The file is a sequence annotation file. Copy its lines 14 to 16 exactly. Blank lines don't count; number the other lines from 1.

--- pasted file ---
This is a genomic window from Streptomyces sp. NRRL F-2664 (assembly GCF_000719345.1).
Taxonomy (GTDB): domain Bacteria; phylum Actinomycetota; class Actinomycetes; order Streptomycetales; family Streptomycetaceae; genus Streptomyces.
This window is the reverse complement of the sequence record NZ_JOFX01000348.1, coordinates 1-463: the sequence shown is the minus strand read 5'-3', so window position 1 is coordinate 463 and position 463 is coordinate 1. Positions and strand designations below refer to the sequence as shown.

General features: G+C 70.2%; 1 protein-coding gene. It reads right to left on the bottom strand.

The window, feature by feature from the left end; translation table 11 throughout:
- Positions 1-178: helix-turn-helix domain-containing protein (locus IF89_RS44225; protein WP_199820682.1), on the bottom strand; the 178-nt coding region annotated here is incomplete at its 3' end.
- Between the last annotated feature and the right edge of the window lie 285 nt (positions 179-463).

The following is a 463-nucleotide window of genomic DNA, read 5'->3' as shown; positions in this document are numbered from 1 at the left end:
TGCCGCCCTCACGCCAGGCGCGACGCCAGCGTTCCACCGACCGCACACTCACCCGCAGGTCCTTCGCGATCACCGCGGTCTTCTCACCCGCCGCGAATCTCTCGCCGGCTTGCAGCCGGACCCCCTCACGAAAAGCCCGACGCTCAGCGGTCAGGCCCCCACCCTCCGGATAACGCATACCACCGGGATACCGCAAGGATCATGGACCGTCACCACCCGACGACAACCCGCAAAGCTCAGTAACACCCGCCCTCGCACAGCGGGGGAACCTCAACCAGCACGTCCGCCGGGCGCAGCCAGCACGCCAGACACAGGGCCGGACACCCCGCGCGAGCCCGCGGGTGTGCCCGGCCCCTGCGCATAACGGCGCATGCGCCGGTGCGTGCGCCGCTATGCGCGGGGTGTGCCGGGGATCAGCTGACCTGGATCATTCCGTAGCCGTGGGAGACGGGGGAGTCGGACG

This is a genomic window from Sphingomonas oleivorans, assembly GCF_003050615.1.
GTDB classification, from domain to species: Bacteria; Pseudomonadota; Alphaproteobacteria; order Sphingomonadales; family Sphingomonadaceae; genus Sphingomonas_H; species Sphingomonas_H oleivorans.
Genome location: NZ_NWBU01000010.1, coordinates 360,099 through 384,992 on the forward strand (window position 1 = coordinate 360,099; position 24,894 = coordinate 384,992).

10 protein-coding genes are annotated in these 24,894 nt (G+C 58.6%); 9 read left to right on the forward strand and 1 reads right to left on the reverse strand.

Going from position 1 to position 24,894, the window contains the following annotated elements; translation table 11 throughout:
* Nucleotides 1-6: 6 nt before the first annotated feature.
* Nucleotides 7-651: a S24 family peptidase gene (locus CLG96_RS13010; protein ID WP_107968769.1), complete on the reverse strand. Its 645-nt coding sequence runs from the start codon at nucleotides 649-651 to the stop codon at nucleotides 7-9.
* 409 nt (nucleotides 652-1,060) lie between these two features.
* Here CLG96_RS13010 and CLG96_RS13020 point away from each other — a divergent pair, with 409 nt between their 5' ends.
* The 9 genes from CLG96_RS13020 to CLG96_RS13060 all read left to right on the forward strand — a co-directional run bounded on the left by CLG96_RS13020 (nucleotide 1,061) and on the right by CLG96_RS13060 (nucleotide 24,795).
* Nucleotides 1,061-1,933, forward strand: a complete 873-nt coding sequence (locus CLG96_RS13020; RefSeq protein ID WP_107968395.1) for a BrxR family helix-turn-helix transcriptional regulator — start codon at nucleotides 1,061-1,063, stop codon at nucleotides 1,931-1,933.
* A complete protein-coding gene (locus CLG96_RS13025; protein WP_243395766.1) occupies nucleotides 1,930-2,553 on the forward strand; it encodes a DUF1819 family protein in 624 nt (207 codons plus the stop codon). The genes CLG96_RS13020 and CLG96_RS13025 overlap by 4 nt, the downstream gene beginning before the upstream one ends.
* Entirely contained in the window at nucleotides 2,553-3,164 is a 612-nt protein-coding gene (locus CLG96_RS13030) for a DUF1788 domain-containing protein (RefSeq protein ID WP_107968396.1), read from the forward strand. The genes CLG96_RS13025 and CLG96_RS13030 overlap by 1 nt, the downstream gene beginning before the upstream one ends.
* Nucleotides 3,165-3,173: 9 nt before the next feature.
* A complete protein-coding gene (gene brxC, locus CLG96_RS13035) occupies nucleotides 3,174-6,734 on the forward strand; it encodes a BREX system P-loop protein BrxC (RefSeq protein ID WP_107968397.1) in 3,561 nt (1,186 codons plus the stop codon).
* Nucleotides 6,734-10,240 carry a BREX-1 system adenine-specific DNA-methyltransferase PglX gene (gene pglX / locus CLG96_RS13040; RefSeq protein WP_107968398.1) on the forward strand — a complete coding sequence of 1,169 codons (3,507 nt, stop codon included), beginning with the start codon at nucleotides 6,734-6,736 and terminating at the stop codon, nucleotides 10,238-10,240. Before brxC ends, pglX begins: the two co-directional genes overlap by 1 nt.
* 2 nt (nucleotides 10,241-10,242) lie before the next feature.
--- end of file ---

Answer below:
Going from position 1 to position 24,894, the window contains the following annotated elements; translation table 11 throughout:
* Nucleotides 1-6: 6 nt before the first annotated feature.
* Nucleotides 7-651: a S24 family peptidase gene (locus CLG96_RS13010; protein ID WP_107968769.1), complete on the reverse strand. Its 645-nt coding sequence runs from the start codon at nucleotides 649-651 to the stop codon at nucleotides 7-9.